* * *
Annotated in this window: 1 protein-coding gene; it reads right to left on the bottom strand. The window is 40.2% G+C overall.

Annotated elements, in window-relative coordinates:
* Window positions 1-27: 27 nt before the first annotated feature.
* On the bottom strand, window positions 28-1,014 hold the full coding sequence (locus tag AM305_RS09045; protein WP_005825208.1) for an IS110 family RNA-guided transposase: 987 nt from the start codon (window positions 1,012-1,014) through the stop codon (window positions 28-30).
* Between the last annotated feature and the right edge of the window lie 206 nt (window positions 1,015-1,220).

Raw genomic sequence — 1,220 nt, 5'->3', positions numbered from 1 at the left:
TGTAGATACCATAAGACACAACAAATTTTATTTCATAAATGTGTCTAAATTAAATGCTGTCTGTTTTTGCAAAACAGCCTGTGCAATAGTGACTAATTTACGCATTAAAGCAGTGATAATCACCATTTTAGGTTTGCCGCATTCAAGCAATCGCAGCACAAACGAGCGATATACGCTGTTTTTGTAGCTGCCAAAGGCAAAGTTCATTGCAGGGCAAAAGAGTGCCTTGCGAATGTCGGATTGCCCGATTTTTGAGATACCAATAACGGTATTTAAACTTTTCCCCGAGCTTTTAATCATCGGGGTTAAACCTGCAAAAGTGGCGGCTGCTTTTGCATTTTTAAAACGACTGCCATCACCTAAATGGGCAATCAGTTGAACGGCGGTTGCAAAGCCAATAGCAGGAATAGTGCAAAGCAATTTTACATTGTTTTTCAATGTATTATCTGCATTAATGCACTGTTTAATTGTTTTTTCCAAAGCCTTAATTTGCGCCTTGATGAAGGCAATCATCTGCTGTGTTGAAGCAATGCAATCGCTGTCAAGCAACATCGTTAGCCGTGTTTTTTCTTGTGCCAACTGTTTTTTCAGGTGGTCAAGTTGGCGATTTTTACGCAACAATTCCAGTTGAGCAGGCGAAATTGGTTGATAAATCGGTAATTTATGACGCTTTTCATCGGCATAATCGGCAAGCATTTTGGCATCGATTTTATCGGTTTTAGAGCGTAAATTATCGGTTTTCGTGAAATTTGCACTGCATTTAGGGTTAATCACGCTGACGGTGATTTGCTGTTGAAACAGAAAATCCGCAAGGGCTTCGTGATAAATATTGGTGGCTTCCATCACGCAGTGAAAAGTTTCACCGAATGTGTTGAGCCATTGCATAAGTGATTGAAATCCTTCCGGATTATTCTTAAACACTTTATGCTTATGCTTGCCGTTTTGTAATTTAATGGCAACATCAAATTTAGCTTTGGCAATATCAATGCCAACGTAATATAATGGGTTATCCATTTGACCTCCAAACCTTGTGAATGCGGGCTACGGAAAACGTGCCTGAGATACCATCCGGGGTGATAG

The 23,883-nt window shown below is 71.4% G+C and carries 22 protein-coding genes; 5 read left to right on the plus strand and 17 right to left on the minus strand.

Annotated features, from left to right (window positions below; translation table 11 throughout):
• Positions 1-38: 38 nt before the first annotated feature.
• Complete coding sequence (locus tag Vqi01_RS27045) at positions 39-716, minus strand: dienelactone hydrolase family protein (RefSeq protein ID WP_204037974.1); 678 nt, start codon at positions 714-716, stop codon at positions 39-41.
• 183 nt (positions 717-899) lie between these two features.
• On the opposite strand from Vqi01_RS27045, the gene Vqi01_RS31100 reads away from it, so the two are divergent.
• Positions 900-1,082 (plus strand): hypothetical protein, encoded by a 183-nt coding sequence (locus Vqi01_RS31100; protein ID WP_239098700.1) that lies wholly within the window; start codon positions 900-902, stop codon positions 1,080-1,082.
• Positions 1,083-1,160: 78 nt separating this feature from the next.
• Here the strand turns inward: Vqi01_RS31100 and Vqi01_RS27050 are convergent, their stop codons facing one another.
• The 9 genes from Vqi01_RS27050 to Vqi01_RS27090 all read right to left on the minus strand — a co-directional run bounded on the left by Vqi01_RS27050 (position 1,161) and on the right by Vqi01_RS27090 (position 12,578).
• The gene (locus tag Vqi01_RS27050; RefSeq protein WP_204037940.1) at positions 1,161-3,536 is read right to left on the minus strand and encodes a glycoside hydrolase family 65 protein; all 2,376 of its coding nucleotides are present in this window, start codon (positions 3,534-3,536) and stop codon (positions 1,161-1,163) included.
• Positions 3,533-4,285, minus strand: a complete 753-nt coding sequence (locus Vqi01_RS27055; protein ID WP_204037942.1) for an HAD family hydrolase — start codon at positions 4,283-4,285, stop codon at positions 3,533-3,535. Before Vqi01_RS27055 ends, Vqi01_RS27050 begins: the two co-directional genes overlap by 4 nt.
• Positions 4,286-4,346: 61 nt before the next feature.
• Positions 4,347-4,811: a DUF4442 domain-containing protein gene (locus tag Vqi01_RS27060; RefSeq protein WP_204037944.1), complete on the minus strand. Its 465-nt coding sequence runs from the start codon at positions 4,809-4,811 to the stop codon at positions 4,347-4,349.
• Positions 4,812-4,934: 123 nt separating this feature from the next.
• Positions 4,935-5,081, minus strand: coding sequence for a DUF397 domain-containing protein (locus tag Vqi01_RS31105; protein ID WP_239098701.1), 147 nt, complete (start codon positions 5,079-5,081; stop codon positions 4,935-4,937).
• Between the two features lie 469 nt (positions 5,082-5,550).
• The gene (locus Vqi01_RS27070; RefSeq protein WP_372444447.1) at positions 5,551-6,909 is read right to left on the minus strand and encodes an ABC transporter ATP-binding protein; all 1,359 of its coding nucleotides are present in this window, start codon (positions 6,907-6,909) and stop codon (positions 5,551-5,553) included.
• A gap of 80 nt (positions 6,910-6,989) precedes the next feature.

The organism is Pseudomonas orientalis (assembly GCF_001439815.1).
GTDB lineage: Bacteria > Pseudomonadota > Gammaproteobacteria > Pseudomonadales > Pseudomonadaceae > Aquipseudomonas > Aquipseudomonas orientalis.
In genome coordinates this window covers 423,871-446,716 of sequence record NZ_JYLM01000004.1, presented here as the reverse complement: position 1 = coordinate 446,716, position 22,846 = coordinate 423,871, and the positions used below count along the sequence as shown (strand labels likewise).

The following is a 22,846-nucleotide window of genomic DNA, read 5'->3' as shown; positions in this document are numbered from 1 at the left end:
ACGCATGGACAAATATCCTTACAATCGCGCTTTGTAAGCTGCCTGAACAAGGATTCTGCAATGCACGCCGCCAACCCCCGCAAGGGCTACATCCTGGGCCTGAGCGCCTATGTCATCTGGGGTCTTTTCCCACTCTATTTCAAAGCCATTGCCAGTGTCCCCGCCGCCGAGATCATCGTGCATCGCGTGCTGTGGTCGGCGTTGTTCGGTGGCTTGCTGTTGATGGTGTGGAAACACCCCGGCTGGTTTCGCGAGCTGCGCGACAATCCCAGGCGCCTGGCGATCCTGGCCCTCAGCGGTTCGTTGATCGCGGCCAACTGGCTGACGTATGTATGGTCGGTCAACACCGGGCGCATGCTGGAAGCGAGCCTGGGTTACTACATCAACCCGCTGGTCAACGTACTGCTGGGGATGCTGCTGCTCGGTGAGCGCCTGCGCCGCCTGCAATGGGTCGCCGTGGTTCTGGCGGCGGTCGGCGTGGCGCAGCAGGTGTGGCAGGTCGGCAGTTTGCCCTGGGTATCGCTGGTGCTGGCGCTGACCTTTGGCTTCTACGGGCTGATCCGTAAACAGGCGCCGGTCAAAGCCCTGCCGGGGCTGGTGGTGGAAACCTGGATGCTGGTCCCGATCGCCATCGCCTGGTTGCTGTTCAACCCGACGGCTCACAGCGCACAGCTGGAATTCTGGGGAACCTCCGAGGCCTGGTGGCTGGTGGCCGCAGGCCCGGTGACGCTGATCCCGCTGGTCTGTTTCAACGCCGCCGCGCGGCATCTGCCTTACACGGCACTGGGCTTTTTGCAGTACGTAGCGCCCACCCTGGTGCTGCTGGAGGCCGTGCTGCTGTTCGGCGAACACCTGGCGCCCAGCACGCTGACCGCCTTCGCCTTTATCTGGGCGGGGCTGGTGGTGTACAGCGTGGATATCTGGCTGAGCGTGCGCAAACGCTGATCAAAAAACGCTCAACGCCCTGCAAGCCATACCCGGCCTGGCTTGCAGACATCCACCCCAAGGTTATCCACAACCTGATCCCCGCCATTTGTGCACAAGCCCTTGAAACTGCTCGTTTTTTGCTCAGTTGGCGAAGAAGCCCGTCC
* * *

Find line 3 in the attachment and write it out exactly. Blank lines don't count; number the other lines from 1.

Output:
* Window positions 1-27: 27 nt before the first annotated feature.